In precisely the same way, because of its infinitely elastic (explained more later) definition, natural selection can be made to explain opposed and even mutually contradictory individual adaptations. For example, Darwinists claim that camouflage coloring and mimicry (as in leaf insects) is adaptive and will be selected for, yet they also claim that warning coloration (the wasp’s stripes) is adaptive and will be selected for. Yet if both propositions are true, any kind of coloration will have some adaptive value, whether it is partly camouflaged or partly warning, and will be selected for. As a theory, then, natural selection makes no unique predictions but instead is used retrospectively to explain every outcome:And a theory that explains everything in this way, explains nothing. Natural selection is not a mechanism: it is a rationalization after the fact.
Natural selection is the process by which the most successful populate the world, and the less successful breeders die out – regardless of their respective characteristics.
- “The giraffe has a long neck because…?”
Here we get stuck. The only help we get from synthetic evolution is that the giraffe has survived because it has survived. (This can be applied to the person who tried to explain to me how the cleaner fish “evolved” to pick the teeth of its predator, as well as the below posts.)
Is It Testable? Can It Predict?
Ernst Mayr made some startling admissions about Darwin’s model of mutation and natural selection. He said, “Popper is right; this model is so good that it can explain everything, as popper has rightly complained.” This relates to the requirement in science that a theory or model must make exclusionary predictions. If the concept is so generalized that it can explain any conceivable type of evidence, then it is of no value to science. For example, if a theory can explain both dark and light coloring in moths, both the presence and absence of transitional forms in the fossil record, complex life forms either above or below in rock strata, etc., then it has no value in making predictions. Now, Dr. Mayr (who was professor of zoology atHarvard University) believes that “ultimately, all variation is, of course, due to mutation….”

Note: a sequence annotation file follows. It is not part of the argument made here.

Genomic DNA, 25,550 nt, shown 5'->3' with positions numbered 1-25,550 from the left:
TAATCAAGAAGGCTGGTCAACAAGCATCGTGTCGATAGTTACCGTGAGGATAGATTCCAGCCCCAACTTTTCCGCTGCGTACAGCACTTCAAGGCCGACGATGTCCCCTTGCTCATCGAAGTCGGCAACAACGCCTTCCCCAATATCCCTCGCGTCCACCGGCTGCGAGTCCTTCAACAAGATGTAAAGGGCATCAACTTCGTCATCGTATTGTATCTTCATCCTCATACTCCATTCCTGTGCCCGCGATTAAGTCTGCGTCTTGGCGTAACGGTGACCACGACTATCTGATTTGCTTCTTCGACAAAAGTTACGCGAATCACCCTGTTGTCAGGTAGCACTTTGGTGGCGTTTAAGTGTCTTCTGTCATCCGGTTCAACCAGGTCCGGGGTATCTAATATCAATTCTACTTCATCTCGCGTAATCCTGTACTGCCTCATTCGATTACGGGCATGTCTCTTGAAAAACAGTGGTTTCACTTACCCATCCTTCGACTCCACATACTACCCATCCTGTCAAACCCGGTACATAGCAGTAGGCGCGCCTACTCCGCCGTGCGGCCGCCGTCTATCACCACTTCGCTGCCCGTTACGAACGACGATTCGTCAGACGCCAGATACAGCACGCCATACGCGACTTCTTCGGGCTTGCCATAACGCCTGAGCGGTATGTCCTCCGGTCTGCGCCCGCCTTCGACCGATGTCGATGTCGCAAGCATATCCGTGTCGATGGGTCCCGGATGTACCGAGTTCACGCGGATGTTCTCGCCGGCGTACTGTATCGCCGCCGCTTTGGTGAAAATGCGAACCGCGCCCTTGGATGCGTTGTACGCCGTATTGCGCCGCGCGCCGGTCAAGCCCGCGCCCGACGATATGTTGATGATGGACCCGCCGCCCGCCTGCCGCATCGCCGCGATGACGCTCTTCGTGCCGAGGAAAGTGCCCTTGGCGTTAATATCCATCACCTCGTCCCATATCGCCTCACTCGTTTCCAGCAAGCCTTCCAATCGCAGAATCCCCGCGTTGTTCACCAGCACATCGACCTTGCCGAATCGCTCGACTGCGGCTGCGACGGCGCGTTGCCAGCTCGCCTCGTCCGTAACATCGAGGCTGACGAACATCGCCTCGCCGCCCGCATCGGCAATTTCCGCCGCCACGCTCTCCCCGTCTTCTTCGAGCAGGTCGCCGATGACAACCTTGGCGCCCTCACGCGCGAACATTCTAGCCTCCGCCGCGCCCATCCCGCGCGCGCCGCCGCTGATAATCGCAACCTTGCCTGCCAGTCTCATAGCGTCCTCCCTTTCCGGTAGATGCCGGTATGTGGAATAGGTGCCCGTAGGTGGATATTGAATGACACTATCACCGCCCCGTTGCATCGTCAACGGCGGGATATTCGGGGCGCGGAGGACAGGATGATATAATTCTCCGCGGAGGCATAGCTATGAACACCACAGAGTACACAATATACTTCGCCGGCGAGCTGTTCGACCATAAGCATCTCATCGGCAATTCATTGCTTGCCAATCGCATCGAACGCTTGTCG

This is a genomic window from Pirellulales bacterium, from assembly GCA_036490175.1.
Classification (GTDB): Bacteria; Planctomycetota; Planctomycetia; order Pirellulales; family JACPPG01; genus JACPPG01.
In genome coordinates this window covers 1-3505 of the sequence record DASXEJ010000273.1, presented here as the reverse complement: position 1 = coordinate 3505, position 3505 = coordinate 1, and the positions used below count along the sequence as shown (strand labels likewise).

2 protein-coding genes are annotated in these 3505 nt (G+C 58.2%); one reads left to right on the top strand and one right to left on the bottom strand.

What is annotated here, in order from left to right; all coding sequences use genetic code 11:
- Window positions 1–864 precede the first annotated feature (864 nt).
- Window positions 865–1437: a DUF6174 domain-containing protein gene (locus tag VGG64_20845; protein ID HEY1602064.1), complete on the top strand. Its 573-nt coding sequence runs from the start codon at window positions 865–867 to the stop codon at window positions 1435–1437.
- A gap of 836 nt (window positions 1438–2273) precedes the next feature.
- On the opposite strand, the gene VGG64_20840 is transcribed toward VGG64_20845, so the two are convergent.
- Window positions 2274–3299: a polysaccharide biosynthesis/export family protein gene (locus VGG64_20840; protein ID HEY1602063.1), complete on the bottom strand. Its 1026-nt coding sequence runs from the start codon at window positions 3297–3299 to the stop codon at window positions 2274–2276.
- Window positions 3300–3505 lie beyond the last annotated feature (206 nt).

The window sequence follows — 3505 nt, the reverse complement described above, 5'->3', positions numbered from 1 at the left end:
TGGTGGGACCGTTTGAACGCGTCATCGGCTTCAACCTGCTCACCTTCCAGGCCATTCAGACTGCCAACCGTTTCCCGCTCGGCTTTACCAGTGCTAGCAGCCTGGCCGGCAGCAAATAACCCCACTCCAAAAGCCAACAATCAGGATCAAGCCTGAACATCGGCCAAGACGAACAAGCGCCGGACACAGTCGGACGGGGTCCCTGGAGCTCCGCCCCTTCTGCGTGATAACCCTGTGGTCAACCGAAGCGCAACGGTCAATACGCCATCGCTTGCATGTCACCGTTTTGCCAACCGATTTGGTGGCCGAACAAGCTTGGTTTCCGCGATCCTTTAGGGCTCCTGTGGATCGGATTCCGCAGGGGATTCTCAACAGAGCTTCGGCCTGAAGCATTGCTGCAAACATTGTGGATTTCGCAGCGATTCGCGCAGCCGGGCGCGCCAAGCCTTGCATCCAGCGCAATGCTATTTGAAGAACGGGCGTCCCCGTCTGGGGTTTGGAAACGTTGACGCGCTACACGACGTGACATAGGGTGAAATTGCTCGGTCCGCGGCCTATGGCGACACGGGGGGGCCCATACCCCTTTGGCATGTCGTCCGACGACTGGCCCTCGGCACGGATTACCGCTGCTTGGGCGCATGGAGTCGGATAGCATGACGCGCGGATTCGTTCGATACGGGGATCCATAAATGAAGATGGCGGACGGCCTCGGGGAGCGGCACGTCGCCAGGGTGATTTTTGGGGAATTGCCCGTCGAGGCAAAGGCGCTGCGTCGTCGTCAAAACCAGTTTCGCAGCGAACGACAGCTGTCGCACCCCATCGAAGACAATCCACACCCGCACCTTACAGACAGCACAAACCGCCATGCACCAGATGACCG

Professor Gould (Harvard’s esteemed paleontologist) has this to say when asked,“What role do mutations play in speciation?” Dr, Gould responded:
“A mutation doesn’t produce major new raw material. You don’t make a new species by mutating the species…. That’s a common idea people have; that evolution is due to random mutations. A mutation is NOT the cause of evolutionary change. Something else than natural selection brings about species at new levels, trends and directions.”
Keep in mind that Mayr and Gould are both evolutionists. In a discussion of how evolutionary theory can explain the fact that eels, which normally reproduce only in salt water, have certain landlocked species that reproduce in fresh water, Dr Weisskopt said,
“I think it was Medawar who said that one thing about the theory of evolution [and he quoted Popper] that it is not falsifiable, that whatever happens you can explain it. I think you have an example here.”
On the same subject, Dr. Fraser said,
“It would seem to me that there have been endless statements made and the only thing I have clearly agreed with through the whole day [referring to the Wistar Symposium] has been the statement made by Karl Popper, namely, that the real inadequacy of evolution, esthetically and scientifically, is that you can explain anything you want by changing your variable around.”
George Wald agreed,
“This cannot be done in evolution, taking it in its broad sense, and this is really all I meant when I called it tautologous in the first place. It can, indeed, explain anything. You may be ingenious or not in proposing a mechanism which looks plausible to human beings… but it is still unfalsifiable theory.”
Dr. Schutzenberger of the University of Paris reported on why all attempts to program a model of evolution on a computer had completely failed. He said that neo-Darwinism asserts that without anything further, selection brings about a statistically adapted drift when random changes are performed in a population. He insisted,
“We believe that is not conceivable. In fact if we try to stimulate such a situation by making changes randomly at the typographic level (by letters or blocks, the size of the unit does not matter) on computer programs we find that we have no chance (i.e., less than one in ten to the thousandth power) even to see what the modified program would compute: it just jams. Thus… we believe that there is a considerable gap in the neo-Darwinian theory of evolution, and we believe this gap to be of such a nature that it cannot be bridged within the current conception of biology.”
Near the end of the Symposium, Murray Eden explained: